Maston, the project of musician Frank Maston, makes landscapes of sound that’ll transport you to another dimension. After spending five years in the Netherlands with Dutch multi-instrumentalist Jacco Gardner, Maston is back home and ready to blow all our minds with his new album Tulips, out October 27th on his own label Phonoscope. That’s right, when he’s not weaving technicolor scenic soundtracks, the Los Angeles-based songwriter also produces and heads his own label. And today, we’re happy to premiere his new single, “Rain Dance,” an instrumental voyage into the unknown that mixes elements of spaghetti western, Ennio Morricone-inspired passages with groovy pop licks. So press play, and read our interview with Frank Maston below. –Maya Eslami
Pre-order Tulips here
Listen to more Maston here
WHAT YOUTH: Tulips is so much different than your last album. How did you get to where you are now?
MASTON: I suppose a few more years of experienced has helped. Listening to lots of music, traveling, playing shows. All of those things have shaped my taste and interests in the time between these albums.
The album sounds like it was scored for an Italian film set in the desert. What was the inspiration behind it?
It was recorded mostly in a small space in the Netherlands, so I was using a very specific palette of sounds that I had access to. That lent itself to the cohesive sound. Most of the melodies came about very organically, so it was really just me in some time off between tours trying to entertain myself. As I accumulated material it took shape a bit more and became this sort of soundtrack for that time and place. It happened very naturally.
What’s your favorite Ennio Morricone score?
My favorite at the moment is Veruschka
All the songs on the album are instrumental – was that a conscious choice? Or merely how the music came out of you?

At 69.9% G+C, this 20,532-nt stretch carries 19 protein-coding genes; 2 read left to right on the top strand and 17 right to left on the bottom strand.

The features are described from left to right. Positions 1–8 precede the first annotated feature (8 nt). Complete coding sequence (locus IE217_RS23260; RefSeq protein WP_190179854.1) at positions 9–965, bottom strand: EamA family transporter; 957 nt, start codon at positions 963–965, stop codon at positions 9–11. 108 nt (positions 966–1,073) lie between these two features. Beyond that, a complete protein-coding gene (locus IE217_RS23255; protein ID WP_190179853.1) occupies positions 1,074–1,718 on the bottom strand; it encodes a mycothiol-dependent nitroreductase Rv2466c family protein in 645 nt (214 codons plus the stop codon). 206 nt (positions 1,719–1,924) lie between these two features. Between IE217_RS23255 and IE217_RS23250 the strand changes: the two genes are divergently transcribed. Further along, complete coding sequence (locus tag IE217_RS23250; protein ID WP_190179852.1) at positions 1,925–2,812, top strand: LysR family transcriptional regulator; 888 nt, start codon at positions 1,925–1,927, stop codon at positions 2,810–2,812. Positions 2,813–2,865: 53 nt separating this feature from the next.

Perhaps a mix of both. I had been listening to mostly instrumental music and soundtracks during that time, so I don’t think I even considered writing for my voice. I used the flute mostly in place of my voice for the melodic lines. I was really interested in trying to make something engaging without having a typical pop format.
Tell me about the recording process. What was it like in the studio?
Solitary! I wish I had some fun story, but it was honestly just me spending a whole lot of time alone. My workflow is such that I usually write in my head while doing other things. When I have something that really sticks, I’ll go into the studio and start recording. But that goes very quickly since I’m working alone and usually know quite firmly what I want. The most time consuming part is probably layering all of the instruments myself. I get bored just like anyone else, so I have to really like what I’m working on in order to keep myself engaged.
Did you go into recording with all of the songs planned out?
No, it was mainly written as it was recorded over 2 years or so. That gave me a lot of perspective, so as I returned to the songs I was able to listen to what I already had and link them with the new ideas. It ended up sounded very planned out because of that.
After spending 5 years with Jacco Gardner, how does it feel to return to your own music?
It’s fun! I really enjoyed playing with Jacco and the band, it was a big influence on this record. I feel like I improved a lot as a musician and learned a lot from everyone in our crew. It feels a little funny to be in the spotlight again- I think I enjoyed the anonymity of playing in the back a bit too much. But I did miss Maston music and it feels a bit like an old friend I’m seeing again after a while. And the positive reception and interest in my new work is really nice and encouraging. I’m proud of this record and I’m excited to to be able to share it soon.